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When Stretch'd on One's Bed
Jane Austen


When stretch'd on one's bed
With a fierce-throbbing head,
Which precludes alike thought or repose,
How little one cares
For the grandest affairs
That may busy the world as it goes!

How little one feels
For the waltzes and reels
Of our Dance-loving friends at a Ball!
How slight one's concern
To conjecture or learn
What their flounces or hearts may befall.

How little one minds
If a company dines
On the best that the Season affords!
How short is one's muse
O'er the Sauces and Stews,
Or the Guests, be they Beggars or Lords.

How little the Bells,
Ring they Peels, toll they Knells,
Can attract our attention or Ears!
The Bride may be married,
The Corse may be carried
And touch nor our hopes nor our fears.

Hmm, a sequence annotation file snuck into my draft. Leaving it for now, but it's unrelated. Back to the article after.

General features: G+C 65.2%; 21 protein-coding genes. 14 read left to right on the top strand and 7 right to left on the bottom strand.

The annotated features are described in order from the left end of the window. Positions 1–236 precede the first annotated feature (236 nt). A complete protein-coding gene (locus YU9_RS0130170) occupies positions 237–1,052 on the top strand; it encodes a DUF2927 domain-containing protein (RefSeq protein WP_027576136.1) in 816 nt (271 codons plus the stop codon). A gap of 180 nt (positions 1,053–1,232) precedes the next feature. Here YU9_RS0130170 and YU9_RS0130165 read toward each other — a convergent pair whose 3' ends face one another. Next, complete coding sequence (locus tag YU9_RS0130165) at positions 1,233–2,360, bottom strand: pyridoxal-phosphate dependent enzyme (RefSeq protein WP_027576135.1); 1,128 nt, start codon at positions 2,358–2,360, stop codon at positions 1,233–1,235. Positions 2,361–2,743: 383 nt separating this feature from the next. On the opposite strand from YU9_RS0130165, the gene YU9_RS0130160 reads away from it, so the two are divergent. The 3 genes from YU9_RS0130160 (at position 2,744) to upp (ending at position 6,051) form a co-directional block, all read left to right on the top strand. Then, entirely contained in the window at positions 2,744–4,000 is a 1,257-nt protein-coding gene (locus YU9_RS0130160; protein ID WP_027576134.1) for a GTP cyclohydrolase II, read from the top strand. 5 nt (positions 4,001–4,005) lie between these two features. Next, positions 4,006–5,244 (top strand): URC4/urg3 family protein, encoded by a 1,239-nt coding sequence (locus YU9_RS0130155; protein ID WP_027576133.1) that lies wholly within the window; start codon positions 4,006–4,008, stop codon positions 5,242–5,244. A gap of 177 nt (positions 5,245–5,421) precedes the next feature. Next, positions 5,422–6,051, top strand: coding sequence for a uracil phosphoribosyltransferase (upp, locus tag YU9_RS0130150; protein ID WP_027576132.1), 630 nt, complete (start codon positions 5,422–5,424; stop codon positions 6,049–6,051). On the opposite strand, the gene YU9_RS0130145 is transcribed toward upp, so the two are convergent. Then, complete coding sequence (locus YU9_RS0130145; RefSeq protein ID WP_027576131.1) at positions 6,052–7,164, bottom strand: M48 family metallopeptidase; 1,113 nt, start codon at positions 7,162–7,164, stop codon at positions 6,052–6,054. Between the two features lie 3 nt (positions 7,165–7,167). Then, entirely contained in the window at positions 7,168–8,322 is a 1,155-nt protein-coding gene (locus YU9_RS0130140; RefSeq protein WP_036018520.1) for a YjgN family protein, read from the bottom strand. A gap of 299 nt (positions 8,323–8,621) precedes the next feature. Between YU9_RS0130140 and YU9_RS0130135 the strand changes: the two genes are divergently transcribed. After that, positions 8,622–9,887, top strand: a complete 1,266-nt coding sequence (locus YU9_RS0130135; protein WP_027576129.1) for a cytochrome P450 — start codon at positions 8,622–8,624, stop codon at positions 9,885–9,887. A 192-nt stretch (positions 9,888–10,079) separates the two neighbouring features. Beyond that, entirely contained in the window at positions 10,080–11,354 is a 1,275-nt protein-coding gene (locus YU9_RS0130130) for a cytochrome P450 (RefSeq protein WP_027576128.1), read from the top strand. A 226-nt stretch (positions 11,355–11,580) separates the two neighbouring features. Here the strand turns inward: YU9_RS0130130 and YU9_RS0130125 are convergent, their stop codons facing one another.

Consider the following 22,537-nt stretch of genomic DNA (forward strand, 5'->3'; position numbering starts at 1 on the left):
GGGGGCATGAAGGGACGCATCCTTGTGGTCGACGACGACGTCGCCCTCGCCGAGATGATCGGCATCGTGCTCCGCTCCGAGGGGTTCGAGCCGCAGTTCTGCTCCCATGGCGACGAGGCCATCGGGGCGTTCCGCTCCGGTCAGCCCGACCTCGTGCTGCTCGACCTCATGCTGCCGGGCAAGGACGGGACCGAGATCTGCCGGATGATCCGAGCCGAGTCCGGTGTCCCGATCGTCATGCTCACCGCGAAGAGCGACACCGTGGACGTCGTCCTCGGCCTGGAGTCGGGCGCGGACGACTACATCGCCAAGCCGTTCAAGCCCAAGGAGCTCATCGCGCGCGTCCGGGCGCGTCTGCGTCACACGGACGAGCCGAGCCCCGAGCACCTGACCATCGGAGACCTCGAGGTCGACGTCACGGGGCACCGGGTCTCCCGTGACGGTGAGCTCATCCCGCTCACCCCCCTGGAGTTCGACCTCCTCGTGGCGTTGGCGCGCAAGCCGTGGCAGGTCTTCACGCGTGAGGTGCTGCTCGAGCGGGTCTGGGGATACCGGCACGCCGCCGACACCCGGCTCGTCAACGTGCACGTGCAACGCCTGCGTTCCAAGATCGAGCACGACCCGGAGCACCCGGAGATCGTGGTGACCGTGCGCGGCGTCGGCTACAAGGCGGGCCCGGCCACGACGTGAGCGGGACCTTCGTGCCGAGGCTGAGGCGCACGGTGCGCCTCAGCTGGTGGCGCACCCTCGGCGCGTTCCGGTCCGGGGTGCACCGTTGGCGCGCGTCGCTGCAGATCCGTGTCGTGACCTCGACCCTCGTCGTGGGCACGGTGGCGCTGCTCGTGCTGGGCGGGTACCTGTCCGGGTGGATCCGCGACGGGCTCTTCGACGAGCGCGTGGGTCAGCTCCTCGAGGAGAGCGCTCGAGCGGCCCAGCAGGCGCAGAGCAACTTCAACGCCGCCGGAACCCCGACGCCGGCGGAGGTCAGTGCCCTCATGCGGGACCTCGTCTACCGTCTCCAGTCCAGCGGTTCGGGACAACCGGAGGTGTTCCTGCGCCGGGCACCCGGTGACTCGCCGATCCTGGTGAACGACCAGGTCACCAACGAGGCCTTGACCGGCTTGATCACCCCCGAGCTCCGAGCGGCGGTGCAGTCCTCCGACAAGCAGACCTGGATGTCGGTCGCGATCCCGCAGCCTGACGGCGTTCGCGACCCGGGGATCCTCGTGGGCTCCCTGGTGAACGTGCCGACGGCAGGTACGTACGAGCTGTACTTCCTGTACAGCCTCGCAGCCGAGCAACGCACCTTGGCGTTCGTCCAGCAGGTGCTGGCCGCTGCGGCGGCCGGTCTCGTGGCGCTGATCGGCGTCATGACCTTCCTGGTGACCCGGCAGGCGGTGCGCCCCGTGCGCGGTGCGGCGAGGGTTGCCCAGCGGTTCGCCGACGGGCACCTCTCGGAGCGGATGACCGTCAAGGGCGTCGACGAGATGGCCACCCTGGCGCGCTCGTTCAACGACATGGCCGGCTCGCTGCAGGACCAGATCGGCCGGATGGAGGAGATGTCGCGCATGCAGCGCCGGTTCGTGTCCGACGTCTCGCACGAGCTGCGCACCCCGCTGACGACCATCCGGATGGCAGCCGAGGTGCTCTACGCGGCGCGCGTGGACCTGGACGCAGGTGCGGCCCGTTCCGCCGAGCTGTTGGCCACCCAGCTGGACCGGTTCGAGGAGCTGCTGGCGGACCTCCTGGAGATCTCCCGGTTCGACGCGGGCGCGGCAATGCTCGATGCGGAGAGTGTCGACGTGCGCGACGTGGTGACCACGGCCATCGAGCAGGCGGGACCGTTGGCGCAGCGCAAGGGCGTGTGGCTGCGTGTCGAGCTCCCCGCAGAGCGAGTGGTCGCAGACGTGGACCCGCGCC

Our own bodily pains
Ev'ry faculty chains;
We can feel on no subject besides.
Tis in health and in ease
We the power must seize
For our friends and our souls to provide.

This poem is in the public domain.


Jane Austen (1775 - 1817) is one of the world's most beloved  and successful novelists, though she received no notoriety at all during her lifetime. Her first books were published anonymously, listing only "A Lady" as the author. Not until her death in 1817 was her identity as an author revealed, and her books have remained in print ever since. One of only two girls in a family of many boys, Jane and her sister enjoyed many benefits of their brothers' success and societal standing. Writing verse was a common pastime in genteel households of the late eighteenth century; many in Jane's family produced poems of their own, often humorous in tone and written in honor of a particular occasion. While Jane remains best known for her fiction, her love for poetry was deep and she often referenced favorite poets and poems in her novels.


Post New Comment:
A remarkable couplet: Tis in health and in ease We the power must seize
Posted 12/15/2014 11:29 PM

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